Submitting your job application is just as important as nailing the interview. Flawlessly handling the interview may get you the job, but submitting a well-thought, tailored application is what will get you that interview in the first place.
Step 3: Preparing for the Interview
Successfully handling an interview is all in the preparation. Of course, there will be some questions that you can’t possibly prepare for. But if you’ve studied the job description, studied the company, and clearly understand what it does, you’ll set yourself up for success.
Do Your Homework
This step is about getting to know the company inside out. Spend time thoroughly researching what it does, how it’s perceived by others, and even, what kind of perks it offers employees. One of the questions within the interview process will likely relate to what the company does.
It’s also a good idea to investigate employee satisfaction levels, and how they compare to competitors in the market. This is not to question the interviewer on the day of your interview as to why some employees were unhappy. It’s just to give you a solid understanding of how things operate at the company you’re interested in working for.
If the company is registered with LinkedIn, you’ll be able to find all this information there, otherwise, a Google search will suffice.
Preparing Your Answers
One of the most important things you should do before your interview is to prepare your answers to typical interview questions.
LinkedIn has an excellent knowledge base filled with tons of common questions and tips on how to answer them. You’ll even have access to sample answers from industry experts to help you craft the perfect answer. Furthermore, LinkedIn allows you to take your answers to the next level with instant AI-powered feedback on your practice answers.
Here is where you will also revisit the job description to look for any hints on job-specific questions the interviewer may ask. Take some time to think about how your current skills can correlate to the role, and craft an answer outlining why you want the role.
Preparing your thoughts around these topics will better prepare you to answer the questions during the interview without feeling flustered.
Preparing Your Questions
All good interviewers will allow time for you to ask questions of them towards the end of the interview. While you don’t need to ask questions, it’s a great way to show your keen interest in the role.
Some questions you might like to ask include why the position is open, how many people are on the team, when they expect to complete the hiring process, and what the anticipated start date is.
Plan Your Journey to the Interview
Mapping out the location of the interview and planning how you’ll get there is not something you should leave until the morning of the interview. Especially if you’re not familiar with the area.
Instead, make sure you explore multiple routes you can use to get to the interview location. If you’re traveling via public transport, where is the closest stop? And if you’re driving, map out the closest parking.
Taking the time to plan and prepare will ensure you’re much more comfortable come interview day. The more comfortable and in control that you are, the better you can expect to perform where it counts.
Step 4: Nailing the Interview
If you’ve followed the above steps to a tee, when interview day arrives, you’ll be prepared to successfully navigate the interview. To ensure you make a lasting impression on the interviewer, keep these further pointers in mind.
Allowing yourself plenty of time to find the interview location and settle in before your interview starts is essential. If you need time to use the restroom, have a glass of water, or collect your thoughts, it’s ideal to leave at least 15 minutes up your sleeve.
If you’re worried about getting lost along your way, the more time you have the better. You can always find a coffee shop to wait out the excess time in.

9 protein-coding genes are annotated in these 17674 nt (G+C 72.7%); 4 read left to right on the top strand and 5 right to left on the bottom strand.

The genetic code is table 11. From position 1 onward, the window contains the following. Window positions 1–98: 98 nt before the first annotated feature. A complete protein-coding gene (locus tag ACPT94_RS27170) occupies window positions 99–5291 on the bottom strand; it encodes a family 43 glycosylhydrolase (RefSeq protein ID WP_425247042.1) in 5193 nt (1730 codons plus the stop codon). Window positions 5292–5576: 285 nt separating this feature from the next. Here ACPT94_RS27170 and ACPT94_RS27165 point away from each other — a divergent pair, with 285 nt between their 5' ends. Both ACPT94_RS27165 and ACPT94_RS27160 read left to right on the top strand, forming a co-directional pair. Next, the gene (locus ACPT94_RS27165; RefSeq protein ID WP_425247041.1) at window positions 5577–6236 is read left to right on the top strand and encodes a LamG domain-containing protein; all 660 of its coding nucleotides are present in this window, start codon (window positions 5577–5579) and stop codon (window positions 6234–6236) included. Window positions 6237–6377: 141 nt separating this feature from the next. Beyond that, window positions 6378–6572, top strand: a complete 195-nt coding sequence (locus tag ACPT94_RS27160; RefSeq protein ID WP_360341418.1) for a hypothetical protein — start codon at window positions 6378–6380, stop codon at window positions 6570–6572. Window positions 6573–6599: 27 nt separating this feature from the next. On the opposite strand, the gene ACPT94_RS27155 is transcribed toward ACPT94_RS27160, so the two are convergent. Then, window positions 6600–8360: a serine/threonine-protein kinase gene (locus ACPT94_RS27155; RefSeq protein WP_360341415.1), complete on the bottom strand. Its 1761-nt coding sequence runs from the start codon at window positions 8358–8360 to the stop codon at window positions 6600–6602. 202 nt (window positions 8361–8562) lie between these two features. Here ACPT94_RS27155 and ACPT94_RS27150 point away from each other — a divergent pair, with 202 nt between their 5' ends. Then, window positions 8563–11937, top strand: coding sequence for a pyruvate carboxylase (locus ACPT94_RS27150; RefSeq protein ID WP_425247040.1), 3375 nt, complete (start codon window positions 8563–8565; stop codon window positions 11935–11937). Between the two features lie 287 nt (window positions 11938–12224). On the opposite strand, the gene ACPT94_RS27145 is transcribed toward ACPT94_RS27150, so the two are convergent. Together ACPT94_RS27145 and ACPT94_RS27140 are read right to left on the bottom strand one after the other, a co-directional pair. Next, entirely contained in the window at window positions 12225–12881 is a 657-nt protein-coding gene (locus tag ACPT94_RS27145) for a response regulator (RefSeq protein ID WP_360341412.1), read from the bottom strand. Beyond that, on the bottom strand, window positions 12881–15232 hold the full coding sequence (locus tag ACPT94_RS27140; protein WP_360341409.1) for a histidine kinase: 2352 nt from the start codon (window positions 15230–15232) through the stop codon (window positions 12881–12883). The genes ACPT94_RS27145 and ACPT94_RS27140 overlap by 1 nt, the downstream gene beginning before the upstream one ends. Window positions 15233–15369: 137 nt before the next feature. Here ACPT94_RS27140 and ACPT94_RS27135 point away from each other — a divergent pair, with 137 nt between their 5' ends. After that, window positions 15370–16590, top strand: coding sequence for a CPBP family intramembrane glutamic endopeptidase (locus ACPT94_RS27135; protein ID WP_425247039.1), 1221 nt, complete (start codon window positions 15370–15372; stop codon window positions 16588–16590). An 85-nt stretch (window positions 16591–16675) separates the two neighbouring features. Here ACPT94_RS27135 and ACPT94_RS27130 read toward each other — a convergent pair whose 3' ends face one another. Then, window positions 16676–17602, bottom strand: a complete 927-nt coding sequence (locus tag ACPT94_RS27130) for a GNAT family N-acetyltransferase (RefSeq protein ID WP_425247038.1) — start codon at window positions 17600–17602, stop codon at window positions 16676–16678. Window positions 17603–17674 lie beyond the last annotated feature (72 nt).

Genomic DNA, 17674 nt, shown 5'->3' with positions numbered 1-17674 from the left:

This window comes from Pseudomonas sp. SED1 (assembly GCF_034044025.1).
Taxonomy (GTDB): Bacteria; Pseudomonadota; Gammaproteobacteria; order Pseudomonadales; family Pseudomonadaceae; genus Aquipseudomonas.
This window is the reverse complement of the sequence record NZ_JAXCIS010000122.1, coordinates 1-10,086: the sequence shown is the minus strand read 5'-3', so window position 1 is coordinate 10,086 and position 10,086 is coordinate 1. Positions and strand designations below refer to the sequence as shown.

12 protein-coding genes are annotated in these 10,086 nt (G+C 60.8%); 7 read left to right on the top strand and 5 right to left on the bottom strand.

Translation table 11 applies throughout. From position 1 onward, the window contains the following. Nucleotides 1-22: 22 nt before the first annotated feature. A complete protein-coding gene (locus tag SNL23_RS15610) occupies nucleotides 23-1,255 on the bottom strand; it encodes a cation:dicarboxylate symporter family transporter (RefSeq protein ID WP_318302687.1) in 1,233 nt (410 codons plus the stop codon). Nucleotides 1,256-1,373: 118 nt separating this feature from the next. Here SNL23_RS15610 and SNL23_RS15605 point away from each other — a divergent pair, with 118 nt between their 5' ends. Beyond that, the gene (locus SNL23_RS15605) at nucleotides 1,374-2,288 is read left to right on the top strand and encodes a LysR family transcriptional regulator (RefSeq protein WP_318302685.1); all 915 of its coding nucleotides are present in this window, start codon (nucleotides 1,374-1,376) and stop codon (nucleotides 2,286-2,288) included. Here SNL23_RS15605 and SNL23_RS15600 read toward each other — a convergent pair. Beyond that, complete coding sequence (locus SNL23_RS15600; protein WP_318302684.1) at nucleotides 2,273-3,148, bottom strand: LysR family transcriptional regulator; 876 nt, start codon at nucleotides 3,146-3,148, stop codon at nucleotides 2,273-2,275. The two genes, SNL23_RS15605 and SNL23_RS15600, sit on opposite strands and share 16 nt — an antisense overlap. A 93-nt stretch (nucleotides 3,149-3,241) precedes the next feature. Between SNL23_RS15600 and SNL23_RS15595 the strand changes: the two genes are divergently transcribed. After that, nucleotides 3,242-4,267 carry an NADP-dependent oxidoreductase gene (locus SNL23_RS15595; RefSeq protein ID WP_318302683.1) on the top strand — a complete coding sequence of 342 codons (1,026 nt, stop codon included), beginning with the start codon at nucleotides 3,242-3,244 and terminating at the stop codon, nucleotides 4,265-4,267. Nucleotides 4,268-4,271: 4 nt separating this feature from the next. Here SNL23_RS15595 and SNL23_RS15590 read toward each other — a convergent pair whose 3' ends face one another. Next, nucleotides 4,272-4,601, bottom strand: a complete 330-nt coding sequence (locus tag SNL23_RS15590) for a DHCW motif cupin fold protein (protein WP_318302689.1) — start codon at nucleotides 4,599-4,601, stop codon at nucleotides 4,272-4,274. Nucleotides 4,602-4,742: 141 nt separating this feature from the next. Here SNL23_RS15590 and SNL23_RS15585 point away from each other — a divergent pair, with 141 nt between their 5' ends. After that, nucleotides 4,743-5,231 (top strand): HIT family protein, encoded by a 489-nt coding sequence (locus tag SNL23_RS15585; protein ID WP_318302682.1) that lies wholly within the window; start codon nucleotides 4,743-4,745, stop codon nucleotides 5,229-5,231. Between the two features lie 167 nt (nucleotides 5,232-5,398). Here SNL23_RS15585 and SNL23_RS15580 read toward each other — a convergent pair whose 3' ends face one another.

Be Nice to Everyone You Come Across
Although your interview doesn’t start until you’re invited in by the interviewer, you should maintain your composure and be nice to everyone you come across up until that time.
This includes people you meet on your commute to the interview, your walk from the bus stop to the interview location, anyone in the lobby or lift, the receptionist, and anyone you come across walking through an open-plan office.
You never know who you are going to meet in that timeframe. The best way to kill an interview is to have unknowingly snapped at the interviewer getting off the train because you were nervous or running late.
Focus on Body Language
Greeting the interviewer with good eye contact and a firm handshake is going to immediately signal your confidence to the interviewer, even if you’re not feeling it! When you receive a firm handshake back, you’ll find your nerves dissipate nicely and you’re ready to take on the interview.
Throughout the interview, it’s important to maintain eye contact, sit up straight, and avoid fidgeting as much as possible. These body language cues will let the interviewer know that you’re serious about the position and confident in your ability to be there.
Take Your Time
Don’t forget that the interviewer wants you to succeed just as much as you do. After all, they are looking for a top-notch candidate. If you rush through your answers and stumble over your words, you will appear unprofessional and unprepared.
Instead, follow the interviewer’s lead. Mirror their tone and tempo, and take your time answering questions. But most importantly of all, let your personality shine through.
Step 5: Interview Follow Up
You’ve completed the interview and hopefully, you made a great impression. The interviewer likely told you what the next steps were and when to expect to hear from them, but that doesn’t mean that you can’t leave your final impression.
Thank You Email
An interview follow-up thank you email or letter is an important part of the process. It could even be the thing that seals the deal!
An interview thank you email should be succinct, courteous, and personal.
Aside from thanking the interviewer for their time, highlight a specific detail that you gleaned from the interview. If there was a specific moment in the interview that made you excited to land the role, mention it!
You can also politely and positively reiterate your suitability for the role, and state your availability to meet again should the interviewer have further questions for you.
Send the interview follow-up email within 24 to 48 hours of the interview. Any later than this could leave you looking lazy or disinterested.